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Magic, Malta and a Muslim during the Inquisition in 1605

Making a living by practising magic can have dramatic consequences, especially if you are a Muslim slave with mainly Christian clients at the time of the Inquisition in early 17th century Malta. The Moorish slave, Sellem Bin Al-Sheikh Mansur, an astrologer, was put on trial, tortured and imprisoned by the Roman Inquisition in 1605.  

The record of Sellem’s trial forms part of a new research project to explore early modern Maltese society and its beliefs. The project will also provide a window into Sellem’s life, his magical activities and the lives of his clients through the detailed accounts of his trial. The research is being led by the University of Exeter, UK in collaboration with the Universities of London, Malta, Oxford, the British Museum, the Cathedral Archives Mdina, Malta and L’Ecole Pratique des Hautes Etudes, Paris.

Preserved in the Cathedral Archives in Mdina, the documents relating to Sellem’s trial include magical and mathematical studies found in his prison cell.  In addition to the progression of the trial and Sellem’s personal evidence, there are also testimonies from his clients who came to him seeking help, wanting a diagnosis or a cure for their illnesses, or to help them with love affairs and disagreements with neighbours.

Professor Dionisius A. Agius of University of Exeter, who is leading the project, explained the sensitive time in which the trial was being conducted and the precarious relationship between Muslims and Christians in Malta, which sat at the crossroads of all the religious upheaval at the time. He said:“Sellem was a Muslim from Cairo captured by the Knights of St John and like many during this period worked as a galley slave.  In 1605 he was living in the slave prison in Valletta, Malta where it was common for slaves to freely walk around the city and earn money to buy their own ransom.  There was a fear and uneasiness about the influence of the Muslim faith on the locals in addition to the practice of magic.

“We know from the records that Sellem was an educated man, who studied the art of astrology possibly from his father. Christians asked him to teach them skills which they believed came from the Muslim world, that of the Arabic language, magic and astrology. His role as a teacher gives us a different insight into beliefs about magic, and into the interaction between Christians and Muslims.”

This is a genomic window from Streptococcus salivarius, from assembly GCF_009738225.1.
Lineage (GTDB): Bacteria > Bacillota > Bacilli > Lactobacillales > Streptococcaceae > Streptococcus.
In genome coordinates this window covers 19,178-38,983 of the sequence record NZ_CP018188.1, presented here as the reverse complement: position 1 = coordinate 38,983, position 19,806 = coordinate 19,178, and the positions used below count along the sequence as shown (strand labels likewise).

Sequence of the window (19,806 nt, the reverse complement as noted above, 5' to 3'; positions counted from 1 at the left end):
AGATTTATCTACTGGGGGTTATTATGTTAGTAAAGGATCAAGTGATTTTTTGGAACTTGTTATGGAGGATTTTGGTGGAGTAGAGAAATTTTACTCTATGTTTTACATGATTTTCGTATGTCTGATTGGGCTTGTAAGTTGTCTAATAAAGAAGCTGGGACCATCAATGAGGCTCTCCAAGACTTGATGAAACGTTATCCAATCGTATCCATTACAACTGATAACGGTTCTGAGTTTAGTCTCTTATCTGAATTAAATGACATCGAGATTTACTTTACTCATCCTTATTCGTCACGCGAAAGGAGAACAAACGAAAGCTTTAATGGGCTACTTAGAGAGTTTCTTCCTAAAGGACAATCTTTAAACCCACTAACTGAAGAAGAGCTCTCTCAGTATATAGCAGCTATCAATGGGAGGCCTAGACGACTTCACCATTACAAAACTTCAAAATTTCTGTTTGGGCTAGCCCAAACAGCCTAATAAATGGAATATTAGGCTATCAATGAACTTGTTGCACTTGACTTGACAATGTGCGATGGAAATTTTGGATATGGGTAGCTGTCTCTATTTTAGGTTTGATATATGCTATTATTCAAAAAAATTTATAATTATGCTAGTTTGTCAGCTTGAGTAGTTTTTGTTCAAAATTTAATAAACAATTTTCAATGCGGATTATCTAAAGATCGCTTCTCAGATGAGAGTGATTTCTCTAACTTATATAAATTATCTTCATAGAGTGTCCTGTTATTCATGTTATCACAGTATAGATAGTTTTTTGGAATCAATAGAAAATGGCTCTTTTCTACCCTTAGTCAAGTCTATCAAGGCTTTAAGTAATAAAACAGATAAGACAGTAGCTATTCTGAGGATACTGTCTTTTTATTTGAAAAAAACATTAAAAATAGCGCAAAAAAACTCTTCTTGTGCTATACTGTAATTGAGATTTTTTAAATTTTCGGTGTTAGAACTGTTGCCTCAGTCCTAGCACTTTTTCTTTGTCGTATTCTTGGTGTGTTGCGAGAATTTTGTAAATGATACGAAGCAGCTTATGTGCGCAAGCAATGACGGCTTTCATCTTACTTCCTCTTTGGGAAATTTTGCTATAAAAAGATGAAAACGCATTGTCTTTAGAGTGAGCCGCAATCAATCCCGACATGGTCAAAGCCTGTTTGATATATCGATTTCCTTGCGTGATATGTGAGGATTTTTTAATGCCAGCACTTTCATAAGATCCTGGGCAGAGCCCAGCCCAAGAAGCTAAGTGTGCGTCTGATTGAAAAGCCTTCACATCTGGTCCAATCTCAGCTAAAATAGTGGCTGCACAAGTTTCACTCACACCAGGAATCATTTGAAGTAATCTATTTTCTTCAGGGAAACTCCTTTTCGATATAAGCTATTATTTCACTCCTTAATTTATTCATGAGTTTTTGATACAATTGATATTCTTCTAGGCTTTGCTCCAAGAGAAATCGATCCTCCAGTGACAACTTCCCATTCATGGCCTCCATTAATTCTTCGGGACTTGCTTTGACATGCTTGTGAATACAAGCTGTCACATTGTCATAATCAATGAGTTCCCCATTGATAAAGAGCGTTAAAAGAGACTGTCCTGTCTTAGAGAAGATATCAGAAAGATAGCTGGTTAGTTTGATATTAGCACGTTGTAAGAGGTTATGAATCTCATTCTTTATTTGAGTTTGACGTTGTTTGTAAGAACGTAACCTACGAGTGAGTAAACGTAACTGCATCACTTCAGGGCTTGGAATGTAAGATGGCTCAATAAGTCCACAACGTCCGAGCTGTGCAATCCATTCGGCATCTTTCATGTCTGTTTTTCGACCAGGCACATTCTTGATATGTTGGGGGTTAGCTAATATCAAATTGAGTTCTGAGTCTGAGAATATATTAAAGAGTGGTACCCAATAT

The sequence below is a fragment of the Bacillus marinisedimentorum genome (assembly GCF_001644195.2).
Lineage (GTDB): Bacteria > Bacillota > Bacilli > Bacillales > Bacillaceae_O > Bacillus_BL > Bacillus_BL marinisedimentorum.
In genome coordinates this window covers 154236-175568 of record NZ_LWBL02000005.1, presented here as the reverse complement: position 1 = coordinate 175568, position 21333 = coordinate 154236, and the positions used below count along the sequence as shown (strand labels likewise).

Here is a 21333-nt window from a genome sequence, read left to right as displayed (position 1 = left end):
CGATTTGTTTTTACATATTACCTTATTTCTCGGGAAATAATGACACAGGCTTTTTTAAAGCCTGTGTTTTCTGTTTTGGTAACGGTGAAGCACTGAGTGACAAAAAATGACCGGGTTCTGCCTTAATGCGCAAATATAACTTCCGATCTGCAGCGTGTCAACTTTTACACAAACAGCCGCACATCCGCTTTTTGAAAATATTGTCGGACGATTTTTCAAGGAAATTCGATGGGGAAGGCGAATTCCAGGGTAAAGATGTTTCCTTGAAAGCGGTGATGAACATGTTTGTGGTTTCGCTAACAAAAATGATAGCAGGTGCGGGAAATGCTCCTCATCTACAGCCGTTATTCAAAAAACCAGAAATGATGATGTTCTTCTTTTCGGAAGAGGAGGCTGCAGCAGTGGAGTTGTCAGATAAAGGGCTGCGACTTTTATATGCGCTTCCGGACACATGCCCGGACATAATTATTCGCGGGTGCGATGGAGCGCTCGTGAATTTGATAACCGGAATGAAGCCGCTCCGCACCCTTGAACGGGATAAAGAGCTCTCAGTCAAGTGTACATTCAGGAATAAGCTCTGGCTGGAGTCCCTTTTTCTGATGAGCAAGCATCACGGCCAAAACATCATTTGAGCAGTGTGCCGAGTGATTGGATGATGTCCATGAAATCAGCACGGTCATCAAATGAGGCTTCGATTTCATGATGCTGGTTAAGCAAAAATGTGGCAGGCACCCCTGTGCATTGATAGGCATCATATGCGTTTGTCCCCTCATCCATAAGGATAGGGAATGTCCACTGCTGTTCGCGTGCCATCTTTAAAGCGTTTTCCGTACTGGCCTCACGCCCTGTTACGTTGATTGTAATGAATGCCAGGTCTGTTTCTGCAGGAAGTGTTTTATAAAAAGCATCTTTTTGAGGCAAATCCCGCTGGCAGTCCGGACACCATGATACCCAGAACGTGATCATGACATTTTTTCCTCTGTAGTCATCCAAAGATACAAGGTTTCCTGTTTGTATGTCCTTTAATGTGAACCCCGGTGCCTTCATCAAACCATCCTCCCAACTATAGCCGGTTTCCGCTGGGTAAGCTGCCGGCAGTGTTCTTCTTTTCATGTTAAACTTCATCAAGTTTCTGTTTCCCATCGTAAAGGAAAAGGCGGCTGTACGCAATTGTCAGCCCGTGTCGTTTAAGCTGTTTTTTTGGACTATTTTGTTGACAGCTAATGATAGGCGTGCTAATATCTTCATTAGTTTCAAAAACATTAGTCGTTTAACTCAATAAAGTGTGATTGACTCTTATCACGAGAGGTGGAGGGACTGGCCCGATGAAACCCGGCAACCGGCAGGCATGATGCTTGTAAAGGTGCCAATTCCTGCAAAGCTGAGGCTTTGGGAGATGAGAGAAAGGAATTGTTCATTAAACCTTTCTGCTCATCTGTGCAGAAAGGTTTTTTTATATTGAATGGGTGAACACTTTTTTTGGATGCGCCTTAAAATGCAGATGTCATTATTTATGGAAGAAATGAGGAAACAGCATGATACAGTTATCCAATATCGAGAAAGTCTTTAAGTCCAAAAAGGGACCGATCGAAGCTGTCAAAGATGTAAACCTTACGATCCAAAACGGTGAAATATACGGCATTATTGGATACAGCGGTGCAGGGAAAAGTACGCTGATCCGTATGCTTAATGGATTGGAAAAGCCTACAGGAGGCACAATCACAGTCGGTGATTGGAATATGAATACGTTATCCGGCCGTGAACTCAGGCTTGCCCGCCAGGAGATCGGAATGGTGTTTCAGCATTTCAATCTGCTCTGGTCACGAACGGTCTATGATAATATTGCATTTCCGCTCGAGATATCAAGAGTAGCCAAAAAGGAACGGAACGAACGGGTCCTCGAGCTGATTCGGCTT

As part of the initial research, a panel of experts will explore different aspects of the trial, such as magic in daily life, Christian-Muslim relations, and the workings of the Inquisition at a special event in Malta. The research will be discussed in a Panel Debate open to members of the public on 15 April at 6.30pm, in conjunction with Palazzo Falson Historic House Museum at Palazzo Santa Sofia, Mdina.

Dr Catherine Rider, a historian at the University of Exeter and expert on medieval magic is keen to explore what was considered as magic in this period, how this was used and what religious implications this had for people living in Malta. She said:”Sellem’s trial tells us much about what ordinary people used magic for.  One man went to Sellem to get his fiancée back after she left him.  Another went to Sellem because he was ill and thought he had been bewitched.  It also tells us much about the relationship between religion and magic. Many of the witnesses in the trial claimed they never thought about whether love magic or healing with amulets was wrong. We may want to take this with a pinch of salt but it was only when they went to confession and their local priests refused to absolve them that they went to the inquisition.” 

The challenging task of transcribing and translating the trial document together with searching into the Christian and Muslim relations of the time will be carried out by Dr Alex Mallett, a Research Fellow at University of Exeter.

The project team will be publishing the trial in its entirety with a commentary along with a book of essays which explore what it tells us about magic and everyday life in seventeenth-century Malta. By conducting this in-depth study of a single, unusual trial record they hope to raise the profile of the Maltese inquisition archives among English-speaking scholars, and shed light on Maltese society in the period and the history of magic more broadly.

The public Panel Debate to discuss Magic and daily life in early 17th century Malta will consist of Professor Agius, Dr Mallett, Dr Rider, Professor Carmel Cassar (University of Malta), Dr Joan Abela (University of Malta), Dr Liana Saif (University of Oxford), and Professor Jonathan Barry (University of Exeter).

The evening will begin with a drink based on an early 17th century recipe and there will be time for questions and discussion after the debate. The public is invited to attend and attendance is free of charge. Seating is on a first-come first-served basis. 



Date: 9 April 2015

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